I sent a copy of this photo to Bill Hopkins for interpretation. Bill has had a hard time holding a job: he’s been a lawyer, a judge, a goat roper and a far from adequate student body presidential campaign manager. Right now he’s an author, just like Wife Sharon.
Anyway, Friend Bill said, ” I don’t recognize the car but it looks like me under the hood.”
I’m pretty sure the other guys are John Hodges, Kenny Fischer and John Mueller. You can click on the picture to make it large enough to confirm my IDs.
That’s about the right ratio of folks: three people to watch another guy stare at a motor. I have to give Bill credit. Based on my long relationship with him, I would have thought he would have opened the trunk and not the hood to look for the reason the car wouldn’t run.
A couple of Cheri Pind portraits were on the roll with Tom Holt and his grilling extravaganza. I mostly knew Cheri as a cheerleader, which put her in a whole other social league. Since I didn’t exactly know them, I sort of categorized them.
Anne Buchanan had a classic beauty. Joni Tickel was the All American Girl Next Door who could look good even in those hideous gym uniforms.
Cherie had a twinkle in her eye that always said, “Go ahead and dare me.”
Sassy then, sassy now
Her bio in the Class of 1965 20th Reunion captured her sassy spirit. “Cherie does not work and never will, if she can help it.”
“My hair was beautiful”
“Let me state that I thought my hair was beautiful in high school, but since, I have heard talk about it,” the bio continued.
Here is a photo from the Class of ’65 Senior Banquet. The Missourian’s caption read, “Miss Cheri Pind just realizes that she is the one being described in the class prophesy being read by Chuck Dockins and Steve Seabaugh at the Senior Banquet Tuesday night in the Central High School cafeteria. Jim Stone, background, seems relatively unimpressed.”
Cheerleading skirt not too short
“I have terrific memories of high school and classmates, and I did not think my cheerleading skirt was too short!” she said.
As a male, I would have to agree with Cheri.
Cheri was the second from the left in this photo of the cheerleaders collecting for the March of Dimes in 1963. Norma Waggoner is, alas, keeping us from being able to judge the length of Cheri’s skirt.
Dancin’ in the parking lot
Cheri was one of the dancers to set the floor of the Teen Age Club on Spanish bouncing so much a city inspector shut the place down. Dancin’ feet gotta dance, so the action was moved to the bank parking lot at the corner of Main and Broadway.
Miss Pind is the girl facing the camera in the middle. She shows up in other photos of the parking lot dance.
Frony shot most of The Missourian’s food features because Mary Blue, who wrote most of them, was organized and worked well in advance. Most of my photos were spot news, self-generated features and assignments that popped up at the last minute when Frony wasn’t available.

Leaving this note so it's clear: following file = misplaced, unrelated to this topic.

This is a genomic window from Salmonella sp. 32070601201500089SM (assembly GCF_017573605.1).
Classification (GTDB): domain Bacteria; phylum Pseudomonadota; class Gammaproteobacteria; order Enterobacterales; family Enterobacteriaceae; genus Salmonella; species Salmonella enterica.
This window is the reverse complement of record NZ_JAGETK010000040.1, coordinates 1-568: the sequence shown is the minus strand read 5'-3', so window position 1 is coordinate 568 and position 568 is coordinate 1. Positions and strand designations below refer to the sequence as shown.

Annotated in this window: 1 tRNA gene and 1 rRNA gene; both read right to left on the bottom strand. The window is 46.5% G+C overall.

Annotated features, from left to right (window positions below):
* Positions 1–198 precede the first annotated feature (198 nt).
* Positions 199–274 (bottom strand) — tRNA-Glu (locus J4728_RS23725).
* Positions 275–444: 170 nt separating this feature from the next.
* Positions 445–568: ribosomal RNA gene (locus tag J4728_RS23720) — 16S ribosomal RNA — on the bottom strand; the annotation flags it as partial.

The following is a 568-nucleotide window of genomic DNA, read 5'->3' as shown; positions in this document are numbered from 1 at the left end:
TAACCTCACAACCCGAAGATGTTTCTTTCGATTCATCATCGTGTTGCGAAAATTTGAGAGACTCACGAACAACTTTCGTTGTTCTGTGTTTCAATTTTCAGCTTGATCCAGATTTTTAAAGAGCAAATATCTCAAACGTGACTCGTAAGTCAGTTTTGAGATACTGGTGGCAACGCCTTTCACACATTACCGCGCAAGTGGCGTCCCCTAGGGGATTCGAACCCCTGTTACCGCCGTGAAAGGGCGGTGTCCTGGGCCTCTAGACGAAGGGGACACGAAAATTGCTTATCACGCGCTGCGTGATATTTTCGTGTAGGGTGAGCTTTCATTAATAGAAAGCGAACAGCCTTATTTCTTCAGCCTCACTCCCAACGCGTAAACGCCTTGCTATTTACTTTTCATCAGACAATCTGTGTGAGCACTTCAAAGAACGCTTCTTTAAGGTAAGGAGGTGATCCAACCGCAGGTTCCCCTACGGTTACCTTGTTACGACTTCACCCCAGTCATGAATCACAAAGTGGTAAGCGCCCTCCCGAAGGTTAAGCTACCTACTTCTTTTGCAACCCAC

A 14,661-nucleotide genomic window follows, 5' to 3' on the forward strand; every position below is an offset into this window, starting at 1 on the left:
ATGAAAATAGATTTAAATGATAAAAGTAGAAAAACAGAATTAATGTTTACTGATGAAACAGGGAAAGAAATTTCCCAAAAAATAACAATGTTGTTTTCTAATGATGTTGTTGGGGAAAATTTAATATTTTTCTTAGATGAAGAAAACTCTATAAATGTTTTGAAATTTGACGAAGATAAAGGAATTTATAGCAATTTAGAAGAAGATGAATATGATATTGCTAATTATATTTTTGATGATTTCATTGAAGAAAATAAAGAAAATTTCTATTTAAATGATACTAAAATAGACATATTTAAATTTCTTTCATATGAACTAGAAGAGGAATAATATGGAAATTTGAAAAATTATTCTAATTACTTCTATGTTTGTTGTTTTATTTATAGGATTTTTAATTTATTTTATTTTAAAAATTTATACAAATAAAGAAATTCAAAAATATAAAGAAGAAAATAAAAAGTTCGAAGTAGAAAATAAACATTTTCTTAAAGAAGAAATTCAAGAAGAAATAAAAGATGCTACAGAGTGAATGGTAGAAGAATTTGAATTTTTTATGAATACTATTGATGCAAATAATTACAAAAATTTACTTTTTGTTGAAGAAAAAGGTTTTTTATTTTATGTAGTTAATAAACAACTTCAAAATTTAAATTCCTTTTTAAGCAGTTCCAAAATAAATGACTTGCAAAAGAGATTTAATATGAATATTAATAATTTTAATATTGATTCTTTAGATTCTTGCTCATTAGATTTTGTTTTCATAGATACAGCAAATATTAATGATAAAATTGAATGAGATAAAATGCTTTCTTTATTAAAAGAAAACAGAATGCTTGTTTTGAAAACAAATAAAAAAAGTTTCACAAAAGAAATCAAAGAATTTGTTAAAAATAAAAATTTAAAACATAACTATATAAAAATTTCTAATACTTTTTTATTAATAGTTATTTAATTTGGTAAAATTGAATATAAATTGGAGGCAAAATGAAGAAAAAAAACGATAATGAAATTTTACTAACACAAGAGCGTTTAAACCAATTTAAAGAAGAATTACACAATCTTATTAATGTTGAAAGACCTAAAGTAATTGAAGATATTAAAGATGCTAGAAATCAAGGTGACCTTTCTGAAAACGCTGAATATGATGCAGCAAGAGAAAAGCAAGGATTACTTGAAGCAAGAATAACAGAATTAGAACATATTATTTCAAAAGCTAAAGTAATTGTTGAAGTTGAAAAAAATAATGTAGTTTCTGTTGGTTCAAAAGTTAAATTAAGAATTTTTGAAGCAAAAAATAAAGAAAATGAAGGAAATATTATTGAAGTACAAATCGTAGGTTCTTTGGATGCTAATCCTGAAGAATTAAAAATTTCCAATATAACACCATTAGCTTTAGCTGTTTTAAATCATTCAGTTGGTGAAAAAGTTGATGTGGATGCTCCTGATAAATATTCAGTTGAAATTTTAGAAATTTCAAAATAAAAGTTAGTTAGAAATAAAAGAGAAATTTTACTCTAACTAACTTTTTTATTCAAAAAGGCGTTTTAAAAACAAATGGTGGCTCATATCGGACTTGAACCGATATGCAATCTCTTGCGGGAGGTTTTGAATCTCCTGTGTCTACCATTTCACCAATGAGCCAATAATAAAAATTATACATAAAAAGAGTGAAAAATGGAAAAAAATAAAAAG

Frony must have been out of pocket when it came time to shoot classmate Tom Holt from the Central High School Class of 1965. Tom and I had classes together and even went on a double date at least once, but we ran in different circles: he was a jock and I was a debater who had a plastic pocket protector.
Baste that chicken
I guess basting is what he’s doing. See, my cooking skills are severely limited. Wife Lila said the other night, “You know you’d starve if I got hit by a bus.”
Not exactly denying it, I said, “I think I could survive. I mean, I have my cookbook to fall back on.”
“Your cookbook?” she asked, giving me a quizzical – OK, unbelieving – look.
“Sure,” and I reached under the kitchen telephone and brought out a stack of carry-out menus.
Every great cook has an assistant
I don’t know who Tom’s assistant was. Somebody will have to fill in the blank.
These pictures suffer from overdevelopment in the darkroom. When you’re dealing with a contrasty situation like this, you should expose for the shadows and cut back on the developing time to reduce the contrast. I got the shadow part right, but I left the film in the developer a minute or two too long and caused the highlights, like the assistant’s shirt, to block up.
I couldn’t find the date when the pictures ran in The Missourian, so I can’t pass on Tom’s cooking tips.
Remember the Era of Big Hair? This negative sleeve had a number of different assignments in it, along with a cryptic “Linda M.” After consulting with the Central High School yearbook and Wife Lila, I’m going to guess it’s Linda McGregor, who was a sophomore in the 1965 Girardot.
This must have been some kind of sporting event because both girls have Tiger emblems.
The woman at the left doesn’t seem to approve of whatever hijinks and tomfoolery are going on.
I was willing to take a stab at Linda, but I don’t have a clue who her friend is. Anyone? Click on the photos to make them larger if that helps.
You’d think a photographer would have a ready-made excuse to collect names and phone numbers from cute girls, but my level of social self-ineptitude kept me from obtaining that information for personal use, and I didn’t bother to ID anyone who wasn’t going to make me five bucks in the paper.